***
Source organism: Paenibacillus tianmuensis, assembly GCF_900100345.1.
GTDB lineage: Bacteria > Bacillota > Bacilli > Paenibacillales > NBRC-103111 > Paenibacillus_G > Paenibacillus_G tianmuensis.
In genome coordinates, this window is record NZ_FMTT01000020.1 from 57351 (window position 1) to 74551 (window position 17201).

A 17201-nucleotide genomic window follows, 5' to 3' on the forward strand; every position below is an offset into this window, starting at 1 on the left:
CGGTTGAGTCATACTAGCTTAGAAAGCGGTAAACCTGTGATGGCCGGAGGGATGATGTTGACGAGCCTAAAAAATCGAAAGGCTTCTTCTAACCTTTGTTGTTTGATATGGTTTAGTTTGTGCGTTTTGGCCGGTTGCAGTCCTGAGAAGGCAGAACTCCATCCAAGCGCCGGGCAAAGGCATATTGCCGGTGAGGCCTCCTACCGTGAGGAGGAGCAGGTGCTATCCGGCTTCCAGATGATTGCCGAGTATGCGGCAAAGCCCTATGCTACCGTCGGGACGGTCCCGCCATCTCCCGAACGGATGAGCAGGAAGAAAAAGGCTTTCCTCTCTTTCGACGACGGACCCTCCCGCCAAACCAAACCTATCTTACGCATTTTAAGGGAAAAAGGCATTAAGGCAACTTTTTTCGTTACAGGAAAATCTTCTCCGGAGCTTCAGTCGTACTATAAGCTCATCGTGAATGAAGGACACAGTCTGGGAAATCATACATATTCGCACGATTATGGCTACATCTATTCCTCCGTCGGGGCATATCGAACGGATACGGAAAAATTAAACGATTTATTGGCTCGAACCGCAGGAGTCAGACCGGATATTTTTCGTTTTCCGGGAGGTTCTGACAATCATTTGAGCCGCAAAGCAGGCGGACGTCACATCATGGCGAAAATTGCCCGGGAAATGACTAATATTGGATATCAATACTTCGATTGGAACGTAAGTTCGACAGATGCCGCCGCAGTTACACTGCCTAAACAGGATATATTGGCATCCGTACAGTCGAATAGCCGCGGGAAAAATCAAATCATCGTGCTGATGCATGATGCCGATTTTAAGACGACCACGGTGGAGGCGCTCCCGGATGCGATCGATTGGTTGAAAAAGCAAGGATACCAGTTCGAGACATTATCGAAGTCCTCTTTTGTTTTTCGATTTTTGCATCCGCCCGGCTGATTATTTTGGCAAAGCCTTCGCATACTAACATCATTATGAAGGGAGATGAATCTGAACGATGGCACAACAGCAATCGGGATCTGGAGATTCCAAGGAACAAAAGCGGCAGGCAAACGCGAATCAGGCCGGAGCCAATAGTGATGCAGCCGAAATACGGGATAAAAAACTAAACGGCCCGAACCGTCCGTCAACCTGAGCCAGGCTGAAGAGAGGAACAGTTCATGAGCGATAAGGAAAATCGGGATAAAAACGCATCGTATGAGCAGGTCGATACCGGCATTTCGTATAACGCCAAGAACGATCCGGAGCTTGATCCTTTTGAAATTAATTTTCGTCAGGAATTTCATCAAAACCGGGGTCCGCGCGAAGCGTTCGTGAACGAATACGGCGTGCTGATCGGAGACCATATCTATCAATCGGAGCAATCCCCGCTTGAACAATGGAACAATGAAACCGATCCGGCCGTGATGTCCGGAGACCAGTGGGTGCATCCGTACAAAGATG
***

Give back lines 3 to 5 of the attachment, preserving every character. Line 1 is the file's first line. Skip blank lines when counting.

In genome coordinates, this window is record NZ_FMTT01000020.1 from 57351 (window position 1) to 74551 (window position 17201).

A 17201-nucleotide genomic window follows, 5' to 3' on the forward strand; every position below is an offset into this window, starting at 1 on the left:
CGGTTGAGTCATACTAGCTTAGAAAGCGGTAAACCTGTGATGGCCGGAGGGATGATGTTGACGAGCCTAAAAAATCGAAAGGCTTCTTCTAACCTTTGTTGTTTGATATGGTTTAGTTTGTGCGTTTTGGCCGGTTGCAGTCCTGAGAAGGCAGAACTCCATCCAAGCGCCGGGCAAAGGCATATTGCCGGTGAGGCCTCCTACCGTGAGGAGGAGCAGGTGCTATCCGGCTTCCAGATGATTGCCGAGTATGCGGCAAAGCCCTATGCTACCGTCGGGACGGTCCCGCCATCTCCCGAACGGATGAGCAGGAAGAAAAAGGCTTTCCTCTCTTTCGACGACGGACCCTCCCGCCAAACCAAACCTATCTTACGCATTTTAAGGGAAAAAGGCATTAAGGCAACTTTTTTCGTTACAGGAAAATCTTCTCCGGAGCTTCAGTCGTACTATAAGCTCATCGTGAATGAAGGACACAGTCTGGGAAATCATACATATTCGCACGATTATGGCTACATCTATTCCTCCGTCGGGGCATATCGAACGGATACGGAAAAATTAAACGATTTATTGGCTCGAACCGCAGGAGTCAGACCGGATATTTTTCGTTTTCCGGGAGGTTCTGACAATCATTTGAGCCGCAAAGCAGGCGGACGTCACATCATGGCGAAAATTGCCCGGGAAATGACTAATATTGGATATCAATACTTCGATTGGAACGTAAGTTCGACAGATGCCGCCGCAGTTACACTGCCTAAACAGGATATATTGGCATCCGTACAGTCGAATAGCCGCGGGAAAAATCAAATCATCGTGCTGATGCATGATGCCGATTTTAAGACGACCACGGTGGAGGCGCTCCCGGATGCGATCGATTGGTTGAAAAAGCAAGGATACCAGTTCGAGACATTATCGAAGTCCTCTTTTGTTTTTCGATTTTTGCATCCGCCCGGCTGATTATTTTGGCAAAGCCTTCGCATACTAACATCATTATGAAGGGAGATGAATCTGAACGATGGCACAACAGCAATCGGGATCTGGAGATTCCAAGGAACAAAAGCGGCAGGCAAACGCGAATCAGGCCGGAGCCAATAGTGATGCAGCCGAAATACGGGATAAAAAACTAAACGGCCCGAACCGTCCGTCAACCTGAGCCAGGCTGAAGAGAGGAACAGTTCATGAGCGATAAGGAAAATCGGGATAAAAACGCATCGTATGAGCAGGTCGATACCGGCATTTCGTATAACGCCAAGAACGATCCGGAGCTTGATCCTTTTGAAATTAATTTTCGTCAGGAATTTCATCAAAACCGGGGTCCGCGCGAAGCGTTCGTGAACGAATACGGCGTGCTGATCGGAGACCATATCTATCAATCGGAGCAATCCCCGCTTGAACAATGGAACAATGAAACCGATCCGGCCGTGATGTCCGGAGACCAGTGGGTGCATCCGTACAAAGATG